shinji257 said,

I don't know about cub scouts but I know that actual boy scouts have some pretty worthless badges.

Like what? The ones that we had when I was in were worthwhile badges.

Bemani Dog said,

Cinematography, for one.

<<Also a former scout.

ehhh., it wasn't that bad. I earned it during summer camp while filming an Adults vs. Scouts softball game. I did learn a lot on the processing video and editing from it, so I wouldn't call it worthless. Besides, badges are only as worthwhile as the people that sign off on them. You can get some people that teach you that stuff that really have no cluse what they are talking about.

briangw said,

ehhh., it wasn't that bad. I earned it during summer camp while filming an Adults vs. Scouts softball game. I did learn a lot on the processing video and editing from it, so I wouldn't call it worthless. Besides, badges are only as worthwhile as the people that sign off on them. You can get some people that teach you that stuff that really have no cluse what they are talking about.

Yeah, but you do have to admit that few 13-year-olds will get much out of the Paper-making Merit Badge.

On the same topic, I took the Computers Merit Badge, and although we finished it in three days of the week at camp, it taught me what binary was. The worth of a badge is what you get out of it.

It says nothing about sitton your but playing games, but instead incorporate gametime with research and responsibility

ivdubvr6i said,
It says nothing about sitton your but playing games, but instead incorporate gametime with research and responsibility

Indeed, a lot of people seem to be missing the point. The point of this badge is to manage gaming time responsibly, not just to game. Gaming can absolutely be part of a healthy active lifestyle, its those that play for 8 hours a night that give it a bad rep.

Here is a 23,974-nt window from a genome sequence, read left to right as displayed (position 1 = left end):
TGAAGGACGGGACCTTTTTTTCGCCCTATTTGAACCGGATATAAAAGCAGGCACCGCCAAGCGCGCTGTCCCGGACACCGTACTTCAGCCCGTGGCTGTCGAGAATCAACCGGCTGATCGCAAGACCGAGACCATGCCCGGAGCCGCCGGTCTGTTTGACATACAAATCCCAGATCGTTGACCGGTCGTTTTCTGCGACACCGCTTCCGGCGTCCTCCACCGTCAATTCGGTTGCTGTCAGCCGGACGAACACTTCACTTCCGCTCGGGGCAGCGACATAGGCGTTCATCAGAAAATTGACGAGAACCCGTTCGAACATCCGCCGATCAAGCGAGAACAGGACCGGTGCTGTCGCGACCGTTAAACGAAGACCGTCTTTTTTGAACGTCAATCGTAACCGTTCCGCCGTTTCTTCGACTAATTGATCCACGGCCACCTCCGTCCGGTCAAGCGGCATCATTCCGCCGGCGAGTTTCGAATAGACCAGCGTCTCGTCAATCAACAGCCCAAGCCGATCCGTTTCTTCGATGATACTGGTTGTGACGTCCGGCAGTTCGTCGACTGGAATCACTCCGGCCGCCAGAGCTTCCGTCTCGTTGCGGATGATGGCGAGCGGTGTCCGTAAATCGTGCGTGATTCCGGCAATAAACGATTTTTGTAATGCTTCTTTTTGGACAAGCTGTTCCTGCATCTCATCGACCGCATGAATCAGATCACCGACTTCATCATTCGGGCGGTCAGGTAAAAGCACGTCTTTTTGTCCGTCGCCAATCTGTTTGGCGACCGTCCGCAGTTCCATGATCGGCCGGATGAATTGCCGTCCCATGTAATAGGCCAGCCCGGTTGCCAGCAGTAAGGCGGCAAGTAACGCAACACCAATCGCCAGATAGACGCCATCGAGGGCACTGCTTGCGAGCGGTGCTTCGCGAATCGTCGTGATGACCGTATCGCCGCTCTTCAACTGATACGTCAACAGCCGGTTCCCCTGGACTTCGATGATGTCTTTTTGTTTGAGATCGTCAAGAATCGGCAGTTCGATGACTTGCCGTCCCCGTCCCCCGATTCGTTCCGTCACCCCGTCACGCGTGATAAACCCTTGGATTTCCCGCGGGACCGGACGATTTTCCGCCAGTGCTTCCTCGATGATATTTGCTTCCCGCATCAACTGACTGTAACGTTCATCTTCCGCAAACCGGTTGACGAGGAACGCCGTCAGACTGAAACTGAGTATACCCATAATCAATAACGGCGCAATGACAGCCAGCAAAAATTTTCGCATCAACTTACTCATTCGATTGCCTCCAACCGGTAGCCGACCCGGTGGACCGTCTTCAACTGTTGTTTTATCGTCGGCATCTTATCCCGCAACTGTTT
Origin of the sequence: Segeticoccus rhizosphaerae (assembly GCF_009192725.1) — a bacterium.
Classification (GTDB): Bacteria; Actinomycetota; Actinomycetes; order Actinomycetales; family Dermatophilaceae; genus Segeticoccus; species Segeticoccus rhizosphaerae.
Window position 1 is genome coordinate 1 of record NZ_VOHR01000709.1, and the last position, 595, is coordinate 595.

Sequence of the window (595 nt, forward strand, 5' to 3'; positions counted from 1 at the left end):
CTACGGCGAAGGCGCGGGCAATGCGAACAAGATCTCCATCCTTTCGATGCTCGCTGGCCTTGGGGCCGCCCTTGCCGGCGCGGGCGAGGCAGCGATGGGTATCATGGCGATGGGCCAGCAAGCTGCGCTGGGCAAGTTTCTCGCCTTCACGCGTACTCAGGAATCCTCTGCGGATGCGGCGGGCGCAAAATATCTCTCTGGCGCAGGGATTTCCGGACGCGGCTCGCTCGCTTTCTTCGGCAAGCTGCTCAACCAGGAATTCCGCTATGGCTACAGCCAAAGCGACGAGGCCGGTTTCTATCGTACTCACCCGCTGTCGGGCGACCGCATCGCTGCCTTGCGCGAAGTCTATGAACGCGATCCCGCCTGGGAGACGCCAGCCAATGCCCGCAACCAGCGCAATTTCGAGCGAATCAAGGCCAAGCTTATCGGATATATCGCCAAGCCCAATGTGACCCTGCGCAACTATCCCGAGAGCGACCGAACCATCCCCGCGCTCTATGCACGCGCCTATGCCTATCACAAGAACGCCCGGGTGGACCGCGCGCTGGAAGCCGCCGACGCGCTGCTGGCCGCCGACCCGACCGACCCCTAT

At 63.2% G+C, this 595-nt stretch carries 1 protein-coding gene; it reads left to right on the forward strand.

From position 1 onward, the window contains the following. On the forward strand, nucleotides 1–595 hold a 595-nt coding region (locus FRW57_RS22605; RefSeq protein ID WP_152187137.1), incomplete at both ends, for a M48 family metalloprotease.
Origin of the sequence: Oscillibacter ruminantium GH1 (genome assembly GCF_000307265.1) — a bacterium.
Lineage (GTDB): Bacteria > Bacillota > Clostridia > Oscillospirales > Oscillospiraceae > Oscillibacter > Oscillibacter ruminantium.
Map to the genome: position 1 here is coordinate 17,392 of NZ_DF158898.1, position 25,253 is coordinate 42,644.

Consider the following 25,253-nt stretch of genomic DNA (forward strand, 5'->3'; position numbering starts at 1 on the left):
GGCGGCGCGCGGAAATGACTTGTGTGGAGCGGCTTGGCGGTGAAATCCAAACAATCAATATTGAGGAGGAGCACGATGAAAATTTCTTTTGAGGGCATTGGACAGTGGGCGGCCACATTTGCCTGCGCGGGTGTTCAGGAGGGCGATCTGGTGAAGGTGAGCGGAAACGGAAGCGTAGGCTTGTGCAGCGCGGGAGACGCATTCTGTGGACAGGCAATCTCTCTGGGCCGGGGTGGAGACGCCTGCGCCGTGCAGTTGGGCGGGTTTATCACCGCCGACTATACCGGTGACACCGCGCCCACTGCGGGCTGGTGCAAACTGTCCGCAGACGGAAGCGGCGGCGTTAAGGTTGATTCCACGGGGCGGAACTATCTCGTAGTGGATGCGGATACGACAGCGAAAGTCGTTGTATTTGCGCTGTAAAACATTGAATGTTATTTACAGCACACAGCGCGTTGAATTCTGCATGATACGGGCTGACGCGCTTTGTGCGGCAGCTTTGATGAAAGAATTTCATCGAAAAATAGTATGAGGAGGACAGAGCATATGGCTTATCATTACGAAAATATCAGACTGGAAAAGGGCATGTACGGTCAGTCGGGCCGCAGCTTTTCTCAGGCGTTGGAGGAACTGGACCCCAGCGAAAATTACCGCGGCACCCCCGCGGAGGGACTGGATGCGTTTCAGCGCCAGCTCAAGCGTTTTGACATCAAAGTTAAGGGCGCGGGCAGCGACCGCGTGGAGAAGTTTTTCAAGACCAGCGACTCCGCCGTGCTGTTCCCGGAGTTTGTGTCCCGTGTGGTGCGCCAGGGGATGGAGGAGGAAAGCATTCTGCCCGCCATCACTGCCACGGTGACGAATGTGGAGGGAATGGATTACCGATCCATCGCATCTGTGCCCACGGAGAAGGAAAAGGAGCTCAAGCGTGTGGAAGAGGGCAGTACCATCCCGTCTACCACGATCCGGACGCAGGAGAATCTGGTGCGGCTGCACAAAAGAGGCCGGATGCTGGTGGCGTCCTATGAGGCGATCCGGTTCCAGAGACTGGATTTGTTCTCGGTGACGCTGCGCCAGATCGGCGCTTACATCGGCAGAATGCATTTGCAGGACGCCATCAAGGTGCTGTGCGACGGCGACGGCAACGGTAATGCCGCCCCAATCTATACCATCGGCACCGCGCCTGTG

ivdubvr6i said,
It says nothing about sitton your but playing games, but instead incorporate gametime with research and responsibility

+1

Majesticmerc said,

Indeed, a lot of people seem to be missing the point. The point of this badge is to manage gaming time responsibly, not just to game. Gaming can absolutely be part of a healthy active lifestyle, its those that play for 8 hours a night that give it a bad rep.


I guess hard core South Korean gamers wouldn't be a good example then?

jubber2002 said,

I guess hard core South Korean gamers wouldn't be a good example then?

Spending your whole life playing MMO's just getting up to go get mountain dew, doritos and using the bathroom (or going in the Dew bottle for the extra ambitious). Yeah, that's a bad example of a gamer.

Depends on the game. Games have been proven to help with hand/eye coordination and with learning...especially the games that require you to figure out a puzzle and actually put thought in to it.

cswadner said,
Sad day! Scouting has always upheld the "higher standard" but something like this?

7. Play a game that will help you math, spelling, or other school related skill


Even grammar in the rules is being phased out.

Edited by Minimoose, Apr 28 2010, 4:10pm :

Minimoose said,

7. Play a game that will help you math, spelling, or other school related skill


Even grammar in the rules is being phased out.

I see nothing wrong other than a missing word. The last comma has always been a debate and some say it is correct to include it while others say to omit it. Anyways it is hard to tell if those are the actual words, the posters version, or a simple typo.

shinji257 said,